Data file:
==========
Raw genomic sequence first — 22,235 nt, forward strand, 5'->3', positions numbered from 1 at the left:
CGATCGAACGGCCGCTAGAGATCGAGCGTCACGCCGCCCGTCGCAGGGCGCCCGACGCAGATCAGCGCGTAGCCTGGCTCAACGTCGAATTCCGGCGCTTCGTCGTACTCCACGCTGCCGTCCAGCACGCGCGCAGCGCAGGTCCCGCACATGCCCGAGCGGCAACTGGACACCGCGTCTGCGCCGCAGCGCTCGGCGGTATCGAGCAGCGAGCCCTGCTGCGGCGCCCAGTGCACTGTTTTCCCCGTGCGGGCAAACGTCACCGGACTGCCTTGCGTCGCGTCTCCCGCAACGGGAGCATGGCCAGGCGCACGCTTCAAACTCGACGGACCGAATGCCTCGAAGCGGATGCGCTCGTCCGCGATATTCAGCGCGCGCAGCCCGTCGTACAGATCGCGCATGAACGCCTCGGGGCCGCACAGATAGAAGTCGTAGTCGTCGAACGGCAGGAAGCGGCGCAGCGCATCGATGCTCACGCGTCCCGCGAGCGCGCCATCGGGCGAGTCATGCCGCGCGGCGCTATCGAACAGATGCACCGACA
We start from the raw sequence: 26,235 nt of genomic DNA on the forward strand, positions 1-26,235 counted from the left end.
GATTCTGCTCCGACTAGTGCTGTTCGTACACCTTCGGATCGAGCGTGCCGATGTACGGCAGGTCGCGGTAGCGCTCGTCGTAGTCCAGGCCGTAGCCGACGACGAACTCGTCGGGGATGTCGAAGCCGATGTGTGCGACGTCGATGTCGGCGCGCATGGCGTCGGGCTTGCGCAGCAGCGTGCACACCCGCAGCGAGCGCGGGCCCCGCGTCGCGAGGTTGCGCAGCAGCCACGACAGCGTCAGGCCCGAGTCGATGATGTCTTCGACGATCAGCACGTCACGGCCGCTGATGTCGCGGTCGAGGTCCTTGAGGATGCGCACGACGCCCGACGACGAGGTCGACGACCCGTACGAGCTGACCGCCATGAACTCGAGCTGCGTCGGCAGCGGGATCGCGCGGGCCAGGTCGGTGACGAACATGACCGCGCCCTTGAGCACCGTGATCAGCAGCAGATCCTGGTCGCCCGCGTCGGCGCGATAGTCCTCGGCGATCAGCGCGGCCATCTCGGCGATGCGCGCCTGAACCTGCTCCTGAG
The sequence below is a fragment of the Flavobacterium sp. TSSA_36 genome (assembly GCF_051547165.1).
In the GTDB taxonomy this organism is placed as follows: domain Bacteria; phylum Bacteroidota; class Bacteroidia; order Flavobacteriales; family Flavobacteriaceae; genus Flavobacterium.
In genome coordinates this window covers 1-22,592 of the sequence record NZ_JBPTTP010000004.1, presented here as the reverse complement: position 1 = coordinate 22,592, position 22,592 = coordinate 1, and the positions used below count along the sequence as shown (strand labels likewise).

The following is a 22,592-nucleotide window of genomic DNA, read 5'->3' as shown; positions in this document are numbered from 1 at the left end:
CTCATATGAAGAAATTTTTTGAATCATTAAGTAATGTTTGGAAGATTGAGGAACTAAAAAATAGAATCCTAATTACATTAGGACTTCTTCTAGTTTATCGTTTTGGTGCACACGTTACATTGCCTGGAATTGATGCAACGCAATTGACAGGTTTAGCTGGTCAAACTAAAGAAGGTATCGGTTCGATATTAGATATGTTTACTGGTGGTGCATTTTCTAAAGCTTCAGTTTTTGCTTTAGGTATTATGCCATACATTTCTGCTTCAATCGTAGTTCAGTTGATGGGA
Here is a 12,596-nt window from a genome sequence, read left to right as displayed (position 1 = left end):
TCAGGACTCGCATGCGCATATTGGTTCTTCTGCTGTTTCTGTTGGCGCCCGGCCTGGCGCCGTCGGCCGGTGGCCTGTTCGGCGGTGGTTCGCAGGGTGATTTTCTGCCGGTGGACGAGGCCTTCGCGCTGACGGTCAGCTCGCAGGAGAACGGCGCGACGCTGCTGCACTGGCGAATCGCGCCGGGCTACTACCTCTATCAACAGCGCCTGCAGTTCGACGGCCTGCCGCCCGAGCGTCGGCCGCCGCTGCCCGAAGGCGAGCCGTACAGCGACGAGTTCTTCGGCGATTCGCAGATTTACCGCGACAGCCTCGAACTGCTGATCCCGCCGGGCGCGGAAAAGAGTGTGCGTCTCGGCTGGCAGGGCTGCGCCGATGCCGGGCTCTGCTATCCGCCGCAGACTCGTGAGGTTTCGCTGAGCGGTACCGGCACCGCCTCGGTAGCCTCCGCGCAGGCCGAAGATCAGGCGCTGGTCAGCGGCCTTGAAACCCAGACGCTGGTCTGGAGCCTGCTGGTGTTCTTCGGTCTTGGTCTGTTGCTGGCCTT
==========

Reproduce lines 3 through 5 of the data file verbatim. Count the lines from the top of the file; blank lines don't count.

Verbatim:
We start from the raw sequence: 26,235 nt of genomic DNA on the forward strand, positions 1-26,235 counted from the left end.
GATTCTGCTCCGACTAGTGCTGTTCGTACACCTTCGGATCGAGCGTGCCGATGTACGGCAGGTCGCGGTAGCGCTCGTCGTAGTCCAGGCCGTAGCCGACGACGAACTCGTCGGGGATGTCGAAGCCGATGTGTGCGACGTCGATGTCGGCGCGCATGGCGTCGGGCTTGCGCAGCAGCGTGCACACCCGCAGCGAGCGCGGGCCCCGCGTCGCGAGGTTGCGCAGCAGCCACGACAGCGTCAGGCCCGAGTCGATGATGTCTTCGACGATCAGCACGTCACGGCCGCTGATGTCGCGGTCGAGGTCCTTGAGGATGCGCACGACGCCCGACGACGAGGTCGACGACCCGTACGAGCTGACCGCCATGAACTCGAGCTGCGTCGGCAGCGGGATCGCGCGGGCCAGGTCGGTGACGAACATGACCGCGCCCTTGAGCACCGTGATCAGCAGCAGATCCTGGTCGCCCGCGTCGGCGCGATAGTCCTCGGCGATCAGCGCGGCCATCTCGGCGATGCGCGCCTGAACCTGCTCCTGAG
The sequence below is a fragment of the Flavobacterium sp. TSSA_36 genome (assembly GCF_051547165.1).